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Building Entity Centric Indexes

Building Entity Centric Indexes

This talk was presented at the inaugural Elastic{ON} conference, http://elasticon.com

Session Abstract:

Sometimes we need to step back and take a look at the bigger picture - not just counting huge piles of individual log records, but reasoning about the behaviors of the people who are ultimately generating this firehose of data. While your DevOps folks care deeply about log records from a machine utlization perspective, marketing wants to know what these records tell us about the customers' needs.

Elasticsearch Aggregations are a great feature but are not a panacea. We can happily use them to summarise complex things like the number of web requests per day broken down by geography and browser type on a busy website, but we would quickly run out of memory if we tried to calculate something as simple as a single number for the average duration of visitor web sessions when using the very same dataset.

Why does this occur? A web session duration is an example of a behavioural attribute not held on any one log record; it has to be derived by finding the first and last records for each session in our weblogs, requiring some complex query expressions and a lot of memory to connect all the data points.

We can maintain a more useful joined-up-picture if we run an ongoing background process to fuse related events from one index into ?entity-centric? summaries in another index e.g:

Web log events summarised into ?web session? entities
Road-worthiness test results summarised into ?car? entities
Reviews in a marketplace summarised into a ?reviewer? entity

Using real data, this session will demonstrate how to incrementally build entity-centric indexes alongside event-centric indexes by using simple scripts to uncover interesting behaviours that accumulate over time. We'll explore:

* Which cars are driven long distances after failing roadworthiness tests?
* Which website visitors look to be behaving like ?bots??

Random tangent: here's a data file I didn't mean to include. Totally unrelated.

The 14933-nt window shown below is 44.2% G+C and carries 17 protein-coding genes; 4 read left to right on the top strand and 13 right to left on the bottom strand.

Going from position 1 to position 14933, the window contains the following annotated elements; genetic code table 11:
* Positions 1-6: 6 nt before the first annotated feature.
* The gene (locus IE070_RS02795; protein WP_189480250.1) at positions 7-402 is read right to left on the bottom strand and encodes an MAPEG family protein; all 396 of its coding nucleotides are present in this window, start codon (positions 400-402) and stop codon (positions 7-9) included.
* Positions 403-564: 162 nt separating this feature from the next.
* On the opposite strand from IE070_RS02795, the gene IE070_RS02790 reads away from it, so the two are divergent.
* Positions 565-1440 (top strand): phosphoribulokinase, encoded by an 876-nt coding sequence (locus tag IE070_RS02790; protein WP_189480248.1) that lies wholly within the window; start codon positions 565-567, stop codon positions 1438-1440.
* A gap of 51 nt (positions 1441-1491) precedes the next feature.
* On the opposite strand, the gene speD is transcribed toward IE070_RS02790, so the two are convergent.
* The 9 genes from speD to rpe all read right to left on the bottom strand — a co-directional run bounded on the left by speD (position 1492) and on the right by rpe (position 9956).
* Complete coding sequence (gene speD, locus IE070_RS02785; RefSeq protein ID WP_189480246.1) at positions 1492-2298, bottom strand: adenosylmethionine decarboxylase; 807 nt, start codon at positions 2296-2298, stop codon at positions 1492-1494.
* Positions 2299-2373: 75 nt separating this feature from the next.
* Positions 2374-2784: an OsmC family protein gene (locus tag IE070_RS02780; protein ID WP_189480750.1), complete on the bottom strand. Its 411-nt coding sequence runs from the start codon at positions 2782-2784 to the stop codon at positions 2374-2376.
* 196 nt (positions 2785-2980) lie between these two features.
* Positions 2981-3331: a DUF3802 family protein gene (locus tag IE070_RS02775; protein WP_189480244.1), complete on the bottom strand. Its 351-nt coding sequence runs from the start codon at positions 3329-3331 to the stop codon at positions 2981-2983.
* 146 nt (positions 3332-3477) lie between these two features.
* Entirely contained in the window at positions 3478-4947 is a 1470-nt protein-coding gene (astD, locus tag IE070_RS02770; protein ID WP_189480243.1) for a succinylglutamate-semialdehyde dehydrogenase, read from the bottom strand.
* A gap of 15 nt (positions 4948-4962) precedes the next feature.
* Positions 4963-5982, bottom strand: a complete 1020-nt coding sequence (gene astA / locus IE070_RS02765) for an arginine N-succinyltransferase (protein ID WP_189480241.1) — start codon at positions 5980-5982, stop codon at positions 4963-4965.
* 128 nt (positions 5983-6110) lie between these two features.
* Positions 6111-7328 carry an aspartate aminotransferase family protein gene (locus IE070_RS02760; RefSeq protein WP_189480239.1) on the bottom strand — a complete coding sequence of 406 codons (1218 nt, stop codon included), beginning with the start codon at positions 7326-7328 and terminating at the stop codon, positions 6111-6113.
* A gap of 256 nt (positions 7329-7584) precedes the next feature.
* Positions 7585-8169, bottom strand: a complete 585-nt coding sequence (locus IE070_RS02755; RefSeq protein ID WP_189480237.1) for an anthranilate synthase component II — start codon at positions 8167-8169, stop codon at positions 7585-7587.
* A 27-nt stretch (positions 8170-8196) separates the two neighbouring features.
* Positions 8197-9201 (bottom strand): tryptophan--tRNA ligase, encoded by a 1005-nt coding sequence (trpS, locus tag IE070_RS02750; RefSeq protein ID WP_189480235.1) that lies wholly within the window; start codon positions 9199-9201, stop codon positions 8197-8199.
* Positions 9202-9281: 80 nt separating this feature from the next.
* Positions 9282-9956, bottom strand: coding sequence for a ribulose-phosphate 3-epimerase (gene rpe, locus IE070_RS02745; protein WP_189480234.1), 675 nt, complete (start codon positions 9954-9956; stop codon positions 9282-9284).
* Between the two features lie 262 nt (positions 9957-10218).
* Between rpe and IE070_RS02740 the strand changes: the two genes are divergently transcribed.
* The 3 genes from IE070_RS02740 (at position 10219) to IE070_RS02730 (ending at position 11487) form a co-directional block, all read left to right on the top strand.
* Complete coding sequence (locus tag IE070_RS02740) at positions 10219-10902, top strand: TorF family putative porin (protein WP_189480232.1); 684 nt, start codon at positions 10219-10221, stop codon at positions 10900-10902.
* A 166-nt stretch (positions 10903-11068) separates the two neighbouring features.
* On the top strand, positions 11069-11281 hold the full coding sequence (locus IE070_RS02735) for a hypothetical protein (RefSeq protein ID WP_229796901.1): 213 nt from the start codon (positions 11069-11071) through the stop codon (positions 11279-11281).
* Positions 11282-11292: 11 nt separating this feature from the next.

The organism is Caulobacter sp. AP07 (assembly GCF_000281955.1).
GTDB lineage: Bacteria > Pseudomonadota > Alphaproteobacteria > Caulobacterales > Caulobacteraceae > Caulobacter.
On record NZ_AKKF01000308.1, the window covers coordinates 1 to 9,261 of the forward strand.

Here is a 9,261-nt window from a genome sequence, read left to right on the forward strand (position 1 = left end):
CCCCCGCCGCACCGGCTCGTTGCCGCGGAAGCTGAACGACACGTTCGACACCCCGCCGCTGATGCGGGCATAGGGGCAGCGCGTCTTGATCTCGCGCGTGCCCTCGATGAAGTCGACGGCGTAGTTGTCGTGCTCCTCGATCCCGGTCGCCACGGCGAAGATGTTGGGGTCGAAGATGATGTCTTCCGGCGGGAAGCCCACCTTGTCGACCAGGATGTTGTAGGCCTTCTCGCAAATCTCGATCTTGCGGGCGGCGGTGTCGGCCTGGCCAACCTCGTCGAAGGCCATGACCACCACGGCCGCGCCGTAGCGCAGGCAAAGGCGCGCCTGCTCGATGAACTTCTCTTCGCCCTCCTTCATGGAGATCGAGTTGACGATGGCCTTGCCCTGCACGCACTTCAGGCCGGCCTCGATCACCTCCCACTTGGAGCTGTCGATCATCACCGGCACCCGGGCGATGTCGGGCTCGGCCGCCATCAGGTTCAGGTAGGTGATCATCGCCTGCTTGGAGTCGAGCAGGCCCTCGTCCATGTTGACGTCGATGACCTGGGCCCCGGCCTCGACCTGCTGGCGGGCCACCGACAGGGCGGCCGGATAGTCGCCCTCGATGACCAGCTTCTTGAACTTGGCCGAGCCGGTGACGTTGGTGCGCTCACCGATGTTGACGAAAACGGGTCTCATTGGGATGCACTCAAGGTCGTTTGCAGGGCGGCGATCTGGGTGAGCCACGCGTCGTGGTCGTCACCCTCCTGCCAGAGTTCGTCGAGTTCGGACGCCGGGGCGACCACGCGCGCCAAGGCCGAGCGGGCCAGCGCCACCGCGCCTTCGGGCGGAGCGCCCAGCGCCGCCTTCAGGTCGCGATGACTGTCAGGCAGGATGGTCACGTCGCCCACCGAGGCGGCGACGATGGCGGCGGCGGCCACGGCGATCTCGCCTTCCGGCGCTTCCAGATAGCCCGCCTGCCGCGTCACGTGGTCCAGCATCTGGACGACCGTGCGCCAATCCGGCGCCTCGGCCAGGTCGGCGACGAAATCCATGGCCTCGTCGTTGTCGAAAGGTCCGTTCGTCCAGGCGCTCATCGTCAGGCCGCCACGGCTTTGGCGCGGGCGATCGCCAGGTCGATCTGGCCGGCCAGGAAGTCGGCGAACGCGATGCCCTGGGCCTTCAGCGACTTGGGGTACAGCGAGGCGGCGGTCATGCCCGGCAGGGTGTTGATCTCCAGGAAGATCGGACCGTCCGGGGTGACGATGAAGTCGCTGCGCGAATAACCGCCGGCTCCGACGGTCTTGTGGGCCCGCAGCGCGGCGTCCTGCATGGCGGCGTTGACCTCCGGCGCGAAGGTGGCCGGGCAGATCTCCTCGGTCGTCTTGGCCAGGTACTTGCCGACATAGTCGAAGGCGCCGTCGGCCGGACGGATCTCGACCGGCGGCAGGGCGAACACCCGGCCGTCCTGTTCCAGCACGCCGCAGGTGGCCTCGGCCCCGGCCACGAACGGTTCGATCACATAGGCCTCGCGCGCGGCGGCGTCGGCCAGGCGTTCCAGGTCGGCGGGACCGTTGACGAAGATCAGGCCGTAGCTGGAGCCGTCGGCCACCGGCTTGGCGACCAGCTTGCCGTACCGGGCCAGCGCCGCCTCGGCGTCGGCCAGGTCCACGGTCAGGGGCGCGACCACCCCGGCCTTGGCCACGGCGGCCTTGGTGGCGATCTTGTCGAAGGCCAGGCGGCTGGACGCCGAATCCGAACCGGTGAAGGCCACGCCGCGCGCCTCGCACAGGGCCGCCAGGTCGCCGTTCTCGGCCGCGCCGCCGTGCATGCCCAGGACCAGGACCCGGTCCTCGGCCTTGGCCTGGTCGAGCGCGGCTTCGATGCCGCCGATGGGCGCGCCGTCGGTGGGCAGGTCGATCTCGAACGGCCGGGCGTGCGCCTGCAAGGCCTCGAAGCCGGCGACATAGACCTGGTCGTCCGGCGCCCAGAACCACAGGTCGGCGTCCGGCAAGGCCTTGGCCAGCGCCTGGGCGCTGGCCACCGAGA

* Which seller in my marketplace has employed an army of ?shills? to boost his feedback rating?

Attendees will leave this session with all the tools required to begin building entity-centric indexes and using that data to derive richer business insights across every department in their organization.


Elastic Co

March 10, 2015

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  1. Entity-centric indexing Mark Harwood, core developer

  2. { } CC-BY-ND 4.0 Entity-centric indexes (or “when aggregations don’t

    cut it”) 2
  3. { } CC-BY-ND 4.0 A typical “event-centric” deployment 3 Time-based

    event indexes Event stream
  4. { } CC-BY-ND 4.0 Problem: some aggregations are expensive We

    need to join all event-level data together at query-time. ? Using web server log data, answer the question: "how long on average do customers spend on my site?" !
  5. { } CC-BY-ND 4.0 How to cripple elasticsearch with a

    bucket explosion: 1. Ask a question about values that needs to be derived from multiple documents (e.g. deriving a web session’s duration) 2. Make the joining key a high cardinality field e.g. something like “IP address” 3. Extra points if you use no routing of your documents so that related content is spray-gunned across multiple shards
  6. { } CC-BY-ND 4.0 Solution A “pay-as-you-go” model to the

    costs of fusing data 6
  7. { } CC-BY-ND 4.0 Solution: an “entity-centric” model 7 Usual

    stream of events Time-based event indexes Entity-based summary indexes Periodic extracts sorted by entity ID and time
  8. { } CC-BY-ND 4.0 Entity-centric queries • WebSessions • "how

    long on average do my customers spend on my site?” • “which users behave like bots?” • “what is the most common exit page?” • Bank Accounts • "Does this new payment match the typical spending behaviour of bank account X?” 8 Analysis of behaviours over time
  9. { } CC-BY-ND 4.0 Entity-centric queries • Buyers • "What

    do the users who bought product X also buy?” • “Which buyers behave like ‘shills’ and who are they promoting?” • Cars • “Which cars drove long distances after failing a road worthiness test?” 9 Analysis of behaviours over time
  10. { } CC-BY-ND 4.0 Use case Web log analytics 10

  11. { } CC-BY-ND 4.0 Use case: GFORCES • Analyses website

    traffic for retailers and manufacturers in the automotive industry • Summarising many behaviours over time e.g. • unique numbers of visitors per month • engagement: average session durations • Faced scaling issues producing some results from raw events 11
  12. { } CC-BY-ND 4.0 Results of moving to entity-centric indexing

    • Data store contains 150m events generated by 26m user sessions • Event-centric aggregations were taking ~25 seconds • Equivalent entity-centric aggregations take <50ms • Simplified queries for common entry pages, common exit pages etc 12
  13. { } CC-BY-ND 4.0 Worked example Amazon marketplace reviews -

    building profiles for reviewers 13 Play  along!  Code  +  data  here:  bit.ly/entcent
  14. { } CC-BY-ND 4.0 An “entity-centric” model 14 AmazonReviews (an